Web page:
Forfattet av Hans Konrad Johnsen, med kronologi over tidlige værhendelser hentet fra James Marusek.
Dagens Næringsliv rapporterer 25. juni fra «forskere» som sier at hetebølger (som fjorårets) ikke ville forekomme om klimaet hadde vært stabilt. Underforstått – et klima som ikke var ødelagt av mennesket. Kontrollerer man mot historiske kronologier over værhendelser vises det at dette er historieløshet. Dette er politisk korrekte tekster som skal formidles til folket uansett hvor absurd innholdet måtte være. Dermed er det helt uaktuelt at journalister eller de omtalte «forskerne» selv faktasjekker påstandene de går ut med.
Vedlagt er også ett eksempel fra Aftenpostens(!!!) «Historiemagasin». De oppdaget ikke hvor fullstendig politisk ukorrekt det er å skrive noe slikt. Les ingressen.
Siden Benestad i DN sier at varmebølger ikke ville skjedd i et «stabilt klima» – lurer jeg på hvilken epoke på jorda som hadde slikt klima og om han er klar over hvilken variabilitet klimaet klarer å oppvise UTEN såkalt menneskelig påvirkning.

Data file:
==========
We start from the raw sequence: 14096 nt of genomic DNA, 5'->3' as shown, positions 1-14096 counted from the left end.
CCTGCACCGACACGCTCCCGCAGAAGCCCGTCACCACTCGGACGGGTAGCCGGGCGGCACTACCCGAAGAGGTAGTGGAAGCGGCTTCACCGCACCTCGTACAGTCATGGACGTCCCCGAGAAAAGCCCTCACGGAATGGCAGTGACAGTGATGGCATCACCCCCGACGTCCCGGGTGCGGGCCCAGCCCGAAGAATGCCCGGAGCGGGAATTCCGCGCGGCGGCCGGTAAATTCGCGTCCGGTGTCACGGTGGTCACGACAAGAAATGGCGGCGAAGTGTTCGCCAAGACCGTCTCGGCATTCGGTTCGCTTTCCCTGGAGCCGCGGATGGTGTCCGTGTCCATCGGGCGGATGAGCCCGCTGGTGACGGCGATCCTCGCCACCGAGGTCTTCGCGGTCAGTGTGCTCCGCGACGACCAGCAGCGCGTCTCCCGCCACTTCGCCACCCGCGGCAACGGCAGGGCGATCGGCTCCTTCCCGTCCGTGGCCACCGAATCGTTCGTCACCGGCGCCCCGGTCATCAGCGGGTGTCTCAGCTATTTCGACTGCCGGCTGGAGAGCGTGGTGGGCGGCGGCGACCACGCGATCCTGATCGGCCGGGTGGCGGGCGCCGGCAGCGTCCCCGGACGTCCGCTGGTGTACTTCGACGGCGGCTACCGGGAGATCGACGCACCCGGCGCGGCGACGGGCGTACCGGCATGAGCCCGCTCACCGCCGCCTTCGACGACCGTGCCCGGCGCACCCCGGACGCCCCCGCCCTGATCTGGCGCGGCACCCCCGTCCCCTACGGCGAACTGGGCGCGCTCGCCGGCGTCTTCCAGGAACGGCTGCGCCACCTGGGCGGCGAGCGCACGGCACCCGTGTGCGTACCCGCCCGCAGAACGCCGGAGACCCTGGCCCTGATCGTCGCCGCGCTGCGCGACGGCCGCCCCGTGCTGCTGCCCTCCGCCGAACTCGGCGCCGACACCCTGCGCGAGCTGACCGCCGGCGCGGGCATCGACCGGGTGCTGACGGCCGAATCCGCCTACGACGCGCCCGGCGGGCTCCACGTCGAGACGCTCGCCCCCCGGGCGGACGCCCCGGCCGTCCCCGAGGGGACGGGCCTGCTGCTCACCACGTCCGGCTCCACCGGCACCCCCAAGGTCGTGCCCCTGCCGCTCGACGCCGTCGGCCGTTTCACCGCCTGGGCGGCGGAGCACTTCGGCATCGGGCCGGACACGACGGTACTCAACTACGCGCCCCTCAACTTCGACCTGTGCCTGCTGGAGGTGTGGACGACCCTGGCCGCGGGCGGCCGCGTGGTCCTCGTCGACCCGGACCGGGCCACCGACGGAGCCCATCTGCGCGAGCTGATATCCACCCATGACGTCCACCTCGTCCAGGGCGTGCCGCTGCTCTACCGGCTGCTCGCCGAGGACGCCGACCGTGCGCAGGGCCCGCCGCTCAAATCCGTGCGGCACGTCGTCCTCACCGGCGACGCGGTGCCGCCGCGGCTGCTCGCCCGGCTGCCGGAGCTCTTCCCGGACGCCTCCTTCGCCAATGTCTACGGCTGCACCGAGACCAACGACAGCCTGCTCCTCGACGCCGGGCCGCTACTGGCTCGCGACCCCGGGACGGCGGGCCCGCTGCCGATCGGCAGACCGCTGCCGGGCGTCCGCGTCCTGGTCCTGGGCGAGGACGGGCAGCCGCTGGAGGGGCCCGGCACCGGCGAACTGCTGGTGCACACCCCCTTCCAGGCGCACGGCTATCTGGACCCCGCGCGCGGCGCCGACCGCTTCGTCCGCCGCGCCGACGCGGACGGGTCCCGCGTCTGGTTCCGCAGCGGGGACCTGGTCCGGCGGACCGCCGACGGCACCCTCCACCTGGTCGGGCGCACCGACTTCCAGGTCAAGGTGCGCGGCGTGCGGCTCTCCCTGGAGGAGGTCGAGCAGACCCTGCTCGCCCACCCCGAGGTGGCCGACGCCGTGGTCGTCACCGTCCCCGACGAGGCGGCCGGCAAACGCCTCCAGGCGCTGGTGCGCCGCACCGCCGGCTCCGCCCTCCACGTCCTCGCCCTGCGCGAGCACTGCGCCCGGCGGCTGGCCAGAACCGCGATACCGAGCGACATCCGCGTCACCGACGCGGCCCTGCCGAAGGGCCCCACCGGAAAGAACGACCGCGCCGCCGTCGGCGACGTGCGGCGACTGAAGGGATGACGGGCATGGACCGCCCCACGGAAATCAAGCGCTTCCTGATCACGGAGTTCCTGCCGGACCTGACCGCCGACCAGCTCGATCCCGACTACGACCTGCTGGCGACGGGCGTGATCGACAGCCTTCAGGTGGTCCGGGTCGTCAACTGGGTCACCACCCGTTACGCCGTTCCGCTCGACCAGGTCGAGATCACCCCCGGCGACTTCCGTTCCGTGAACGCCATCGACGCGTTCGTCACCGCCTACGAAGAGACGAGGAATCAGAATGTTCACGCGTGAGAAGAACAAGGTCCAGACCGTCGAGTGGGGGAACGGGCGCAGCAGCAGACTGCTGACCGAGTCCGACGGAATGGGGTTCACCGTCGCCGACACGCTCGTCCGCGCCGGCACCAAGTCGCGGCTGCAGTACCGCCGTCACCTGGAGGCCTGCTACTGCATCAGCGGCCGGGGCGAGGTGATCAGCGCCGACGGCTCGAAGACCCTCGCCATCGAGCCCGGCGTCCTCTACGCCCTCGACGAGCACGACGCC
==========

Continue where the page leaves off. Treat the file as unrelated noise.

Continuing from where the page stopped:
Tekstene nedenfor gjengis på engelsk, men med redigerte overskrifter. De er i høyeste grad er et LITE utvalg, hentet fra: A Chronological Listing of Early Weather Events av James A. Marusek (Red. anm: Noen av referansetekstene er gjentagelser som er sløyfet for å forbedre lesbarheten) :
Tallene som følger etter tekstlinjene er nummeret på forfatterens originalreferanser.
Severe Winter of 859 – 860 A.D.
During the winter most of the rivers in Europe were frozen for two months.1
The winter of 860 A.D. was very long and very cold [in France]. It lasted from November to April. There was an overabundance of snow. The winter destroyed the [grape] vines. The Rhône River was frozen over its entire length. Wild animals could be taken up by hand. This was followed by a famine.171
The winter was very severe over nearly all of Europe. The Ionian and Adriatic Seas were frozen during 860 A.D.28 [The Ionian Sea is an arm of the Mediterranean Sea, south of the Adriatic Sea, bounded by southern Italy including Calabria, Sicily and the Salento peninsula to the west, southern Albania to the north, and a large number of Greek islands. The Adriatic Sea separates the Italian Peninsula from the Balkan peninsula.]
In the year 859, there was a very severe and long frost [in Britain].72